Loo Academy

My Bathroom Fan Won’t Turn Off [FIXED]

Bathroom fans are meant to keep your bathroom dry and fight mold and mildew. They are also meant to remove odors from your bathroom. But what happens when a bathroom fan won’t turn off?

A constantly running bathroom fan can become an electrical or fire hazard and can permanently damage your fan. Ignoring this issue can put the lives of your family at risk.

bathroom exhaust fan

In this article, we will help you uncover the reasons why your bathroom fan is constantly running and how to fix this issue. 

4 Reasons Why Your Bathroom Exhaust Fan Will Not Turn Off

Humidity Sensors 

Some bathroom exhaust fans come equipped with humidity sensors created to fight mold. These humidity sensors are designed to turn the fan on when the air reaches a specific humidity level.

But these humidity sensors can malfunction, causing the fan to be turned on when it does not need to be or turned on non-stop.

Another reason a humidity sensor can make your fan be on constantly is your bathroom is just exceptionally humid.

Wiring 

One common issue with bathroom exhaust fans running non-stop is wiring issues.

Sometimes a bathroom exhaust fan has faulty wiring or is not wired correctly. This can lead you to discover no light switch in your home can turn your fan off. This issue can be caused by something as simple as a loose connection or a connection not being made at all.

A bathroom fan that is running non-stop is usually not caused by the circuitry or wiring of the fan itself. If the circuitry or wiring of the fan were malfunctioning, it is more likely that the fan would not turn on at all.

Continuous Exhaust Fans

Your fan may be running continuously because it was designed to. Continuous exhaust fans were designed to run quietly and use less electricity.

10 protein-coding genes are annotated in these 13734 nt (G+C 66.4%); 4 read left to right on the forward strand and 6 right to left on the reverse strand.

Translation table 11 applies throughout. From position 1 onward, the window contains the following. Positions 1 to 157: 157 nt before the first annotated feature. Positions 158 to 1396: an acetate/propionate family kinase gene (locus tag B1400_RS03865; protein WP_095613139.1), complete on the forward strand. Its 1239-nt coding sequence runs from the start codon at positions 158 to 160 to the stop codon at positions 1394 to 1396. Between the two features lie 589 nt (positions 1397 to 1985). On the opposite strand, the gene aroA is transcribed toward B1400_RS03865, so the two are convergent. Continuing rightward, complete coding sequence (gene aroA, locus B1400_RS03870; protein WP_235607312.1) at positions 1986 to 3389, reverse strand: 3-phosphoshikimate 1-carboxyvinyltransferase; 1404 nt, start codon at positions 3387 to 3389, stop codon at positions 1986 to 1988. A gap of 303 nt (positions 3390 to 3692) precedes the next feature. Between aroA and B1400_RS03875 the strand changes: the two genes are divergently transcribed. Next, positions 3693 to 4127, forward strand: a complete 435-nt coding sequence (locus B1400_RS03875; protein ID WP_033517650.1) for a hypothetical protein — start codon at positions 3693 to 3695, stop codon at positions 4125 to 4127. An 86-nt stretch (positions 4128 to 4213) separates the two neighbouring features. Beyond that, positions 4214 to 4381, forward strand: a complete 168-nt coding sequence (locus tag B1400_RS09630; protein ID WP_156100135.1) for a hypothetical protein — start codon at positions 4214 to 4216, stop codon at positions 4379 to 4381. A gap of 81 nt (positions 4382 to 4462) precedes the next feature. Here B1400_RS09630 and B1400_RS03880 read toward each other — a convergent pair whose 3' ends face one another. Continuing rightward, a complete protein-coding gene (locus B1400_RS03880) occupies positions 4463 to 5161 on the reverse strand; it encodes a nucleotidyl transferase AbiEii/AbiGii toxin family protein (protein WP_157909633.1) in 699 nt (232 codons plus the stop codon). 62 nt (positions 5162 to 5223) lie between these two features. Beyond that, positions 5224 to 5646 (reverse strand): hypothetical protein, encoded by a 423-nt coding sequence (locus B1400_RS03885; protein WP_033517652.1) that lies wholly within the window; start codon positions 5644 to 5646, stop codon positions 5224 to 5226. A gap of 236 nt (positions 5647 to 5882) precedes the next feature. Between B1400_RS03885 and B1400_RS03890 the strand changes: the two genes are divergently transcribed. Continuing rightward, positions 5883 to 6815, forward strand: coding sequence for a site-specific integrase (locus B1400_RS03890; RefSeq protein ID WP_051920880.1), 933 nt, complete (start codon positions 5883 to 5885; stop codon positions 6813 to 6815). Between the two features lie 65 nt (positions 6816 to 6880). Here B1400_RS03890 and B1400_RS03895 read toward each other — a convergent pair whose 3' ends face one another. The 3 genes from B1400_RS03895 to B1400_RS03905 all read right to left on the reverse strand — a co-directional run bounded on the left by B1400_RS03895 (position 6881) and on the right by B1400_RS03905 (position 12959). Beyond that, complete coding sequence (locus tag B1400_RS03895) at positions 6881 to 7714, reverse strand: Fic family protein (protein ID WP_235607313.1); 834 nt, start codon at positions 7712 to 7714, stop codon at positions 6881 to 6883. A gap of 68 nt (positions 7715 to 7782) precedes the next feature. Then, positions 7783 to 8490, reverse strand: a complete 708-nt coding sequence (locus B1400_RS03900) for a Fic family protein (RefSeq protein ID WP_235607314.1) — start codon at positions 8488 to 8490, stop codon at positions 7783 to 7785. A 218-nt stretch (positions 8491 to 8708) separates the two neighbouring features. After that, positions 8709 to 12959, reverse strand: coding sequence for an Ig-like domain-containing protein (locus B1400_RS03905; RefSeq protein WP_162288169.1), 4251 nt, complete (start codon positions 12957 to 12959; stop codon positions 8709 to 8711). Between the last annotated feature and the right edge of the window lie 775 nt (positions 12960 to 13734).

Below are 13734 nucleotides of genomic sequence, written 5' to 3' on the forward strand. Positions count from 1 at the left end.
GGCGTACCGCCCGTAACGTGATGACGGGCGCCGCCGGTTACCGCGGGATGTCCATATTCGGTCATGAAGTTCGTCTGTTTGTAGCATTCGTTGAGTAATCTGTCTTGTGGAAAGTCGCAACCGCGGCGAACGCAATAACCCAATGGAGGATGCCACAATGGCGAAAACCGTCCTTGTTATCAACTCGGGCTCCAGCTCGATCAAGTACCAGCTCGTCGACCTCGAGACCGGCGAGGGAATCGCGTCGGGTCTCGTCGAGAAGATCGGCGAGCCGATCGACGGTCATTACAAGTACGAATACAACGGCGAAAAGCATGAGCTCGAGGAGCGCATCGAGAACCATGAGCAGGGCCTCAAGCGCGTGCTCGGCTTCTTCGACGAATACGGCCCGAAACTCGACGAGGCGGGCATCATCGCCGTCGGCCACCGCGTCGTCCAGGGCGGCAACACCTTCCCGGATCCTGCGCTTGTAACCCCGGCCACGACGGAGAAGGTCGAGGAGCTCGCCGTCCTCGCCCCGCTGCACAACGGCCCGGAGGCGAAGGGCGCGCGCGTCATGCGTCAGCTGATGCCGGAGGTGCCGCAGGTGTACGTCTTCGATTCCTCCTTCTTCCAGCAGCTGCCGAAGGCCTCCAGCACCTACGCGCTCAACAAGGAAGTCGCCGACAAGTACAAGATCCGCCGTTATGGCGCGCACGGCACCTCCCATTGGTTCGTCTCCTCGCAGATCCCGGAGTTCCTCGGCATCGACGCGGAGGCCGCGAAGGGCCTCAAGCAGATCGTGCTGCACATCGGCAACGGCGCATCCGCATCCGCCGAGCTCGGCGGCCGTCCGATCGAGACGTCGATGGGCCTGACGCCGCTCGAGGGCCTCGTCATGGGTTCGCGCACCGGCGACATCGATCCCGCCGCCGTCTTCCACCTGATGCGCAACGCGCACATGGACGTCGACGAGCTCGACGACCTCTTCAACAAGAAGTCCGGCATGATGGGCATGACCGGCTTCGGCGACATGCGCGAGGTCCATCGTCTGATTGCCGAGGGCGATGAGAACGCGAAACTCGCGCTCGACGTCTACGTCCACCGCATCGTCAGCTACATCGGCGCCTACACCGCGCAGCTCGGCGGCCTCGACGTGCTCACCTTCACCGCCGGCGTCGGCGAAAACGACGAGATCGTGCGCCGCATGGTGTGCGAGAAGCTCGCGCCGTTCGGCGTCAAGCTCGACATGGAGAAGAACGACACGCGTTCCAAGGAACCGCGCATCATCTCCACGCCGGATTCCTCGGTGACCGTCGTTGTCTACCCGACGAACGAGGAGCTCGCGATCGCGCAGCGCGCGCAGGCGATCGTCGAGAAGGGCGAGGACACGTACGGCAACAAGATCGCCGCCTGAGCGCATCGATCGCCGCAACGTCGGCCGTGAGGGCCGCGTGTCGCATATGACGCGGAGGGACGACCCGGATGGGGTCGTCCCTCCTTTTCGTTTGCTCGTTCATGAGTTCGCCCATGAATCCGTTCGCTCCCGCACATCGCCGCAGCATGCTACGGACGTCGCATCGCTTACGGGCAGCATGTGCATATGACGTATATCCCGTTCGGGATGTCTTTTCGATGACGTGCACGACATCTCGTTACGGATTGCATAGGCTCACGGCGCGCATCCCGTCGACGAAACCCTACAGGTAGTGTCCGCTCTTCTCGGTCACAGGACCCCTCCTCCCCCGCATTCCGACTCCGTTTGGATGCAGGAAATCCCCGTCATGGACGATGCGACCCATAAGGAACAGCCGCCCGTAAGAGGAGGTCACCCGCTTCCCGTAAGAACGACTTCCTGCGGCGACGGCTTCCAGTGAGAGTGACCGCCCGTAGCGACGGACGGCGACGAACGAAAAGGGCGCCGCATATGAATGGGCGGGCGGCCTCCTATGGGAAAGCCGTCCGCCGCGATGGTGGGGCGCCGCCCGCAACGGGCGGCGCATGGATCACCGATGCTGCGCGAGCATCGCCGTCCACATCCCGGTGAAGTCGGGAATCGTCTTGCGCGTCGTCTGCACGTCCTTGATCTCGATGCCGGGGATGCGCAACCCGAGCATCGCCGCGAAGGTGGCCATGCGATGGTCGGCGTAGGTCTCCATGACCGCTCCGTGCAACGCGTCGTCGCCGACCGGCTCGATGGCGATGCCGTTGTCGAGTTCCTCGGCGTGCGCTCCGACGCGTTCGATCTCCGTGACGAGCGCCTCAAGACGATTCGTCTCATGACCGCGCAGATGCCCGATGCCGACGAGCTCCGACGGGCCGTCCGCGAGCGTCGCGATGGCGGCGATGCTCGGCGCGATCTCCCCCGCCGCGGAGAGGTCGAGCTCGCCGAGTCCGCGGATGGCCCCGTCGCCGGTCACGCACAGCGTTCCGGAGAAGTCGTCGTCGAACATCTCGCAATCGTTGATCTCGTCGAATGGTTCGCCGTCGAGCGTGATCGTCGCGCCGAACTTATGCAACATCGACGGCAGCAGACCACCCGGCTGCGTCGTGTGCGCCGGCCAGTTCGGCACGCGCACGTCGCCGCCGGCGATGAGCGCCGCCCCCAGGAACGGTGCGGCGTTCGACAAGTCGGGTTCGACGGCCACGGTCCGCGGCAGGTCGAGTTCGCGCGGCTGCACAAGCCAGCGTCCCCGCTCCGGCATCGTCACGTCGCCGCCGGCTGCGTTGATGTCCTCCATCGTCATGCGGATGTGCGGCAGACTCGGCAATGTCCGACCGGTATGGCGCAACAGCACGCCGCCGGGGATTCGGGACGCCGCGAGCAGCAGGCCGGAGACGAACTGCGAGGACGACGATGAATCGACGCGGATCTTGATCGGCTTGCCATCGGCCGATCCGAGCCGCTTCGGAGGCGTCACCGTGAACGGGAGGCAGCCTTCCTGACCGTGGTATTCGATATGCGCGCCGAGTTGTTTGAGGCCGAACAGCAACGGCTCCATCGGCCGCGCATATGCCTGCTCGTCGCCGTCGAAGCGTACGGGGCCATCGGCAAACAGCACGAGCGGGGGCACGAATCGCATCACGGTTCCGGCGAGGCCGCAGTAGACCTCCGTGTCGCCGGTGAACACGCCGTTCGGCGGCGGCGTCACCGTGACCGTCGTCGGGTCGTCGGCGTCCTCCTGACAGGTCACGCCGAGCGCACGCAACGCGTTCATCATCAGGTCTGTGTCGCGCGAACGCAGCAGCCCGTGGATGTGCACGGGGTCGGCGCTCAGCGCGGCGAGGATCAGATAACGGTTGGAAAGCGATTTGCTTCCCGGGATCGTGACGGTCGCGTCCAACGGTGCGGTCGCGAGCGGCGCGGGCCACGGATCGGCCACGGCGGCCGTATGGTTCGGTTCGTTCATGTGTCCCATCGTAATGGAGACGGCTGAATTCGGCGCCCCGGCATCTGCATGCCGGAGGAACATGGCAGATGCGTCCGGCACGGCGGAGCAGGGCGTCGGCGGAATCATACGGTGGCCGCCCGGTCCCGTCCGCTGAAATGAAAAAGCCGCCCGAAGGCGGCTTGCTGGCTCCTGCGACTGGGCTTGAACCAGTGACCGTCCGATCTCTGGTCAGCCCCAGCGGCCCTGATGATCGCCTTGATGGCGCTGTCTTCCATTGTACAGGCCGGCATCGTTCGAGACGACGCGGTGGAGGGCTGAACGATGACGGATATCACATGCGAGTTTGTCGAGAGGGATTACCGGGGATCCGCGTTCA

If you are unsure whether you have a continuous exhaust fan or just a fan that’s malfunctioning, you can usually tell by the noise level of your fan and any noticeable differences on your electricity bill.

Override Controls

If you have an HVAC system installed in your home, your HVAC technician should have installed an override control. An override control is a switch designed to be accessible to the homeowner that can shut off all fans and other aspects of the HVAC system.

For example, if the switch in your bathroom does not control the fan, then the override control is your next best option. These master override controls are usually installed on the wall near your thermostat or in your electrical breaker panel.

This is an excellent way to turn your fan off until you can find a solution.

How to Fix a Bathroom Fan That Keeps Running

Before attempting any repairs to a bathroom fan, you must be mindful of the dangers of electricity. If you are not a trained electrician, hiring a professional electrician to evaluate your situation would be the safest route.

Tools & Materials

  • 14 Gauge Wire
  • Crimping Tool
  • Wire Cutters
  • Needle Nose Pliers 
  • Electrical Tape
  • Screwdriver
  • Voltage Tester

Solutions

Replacing The Humidity Sensor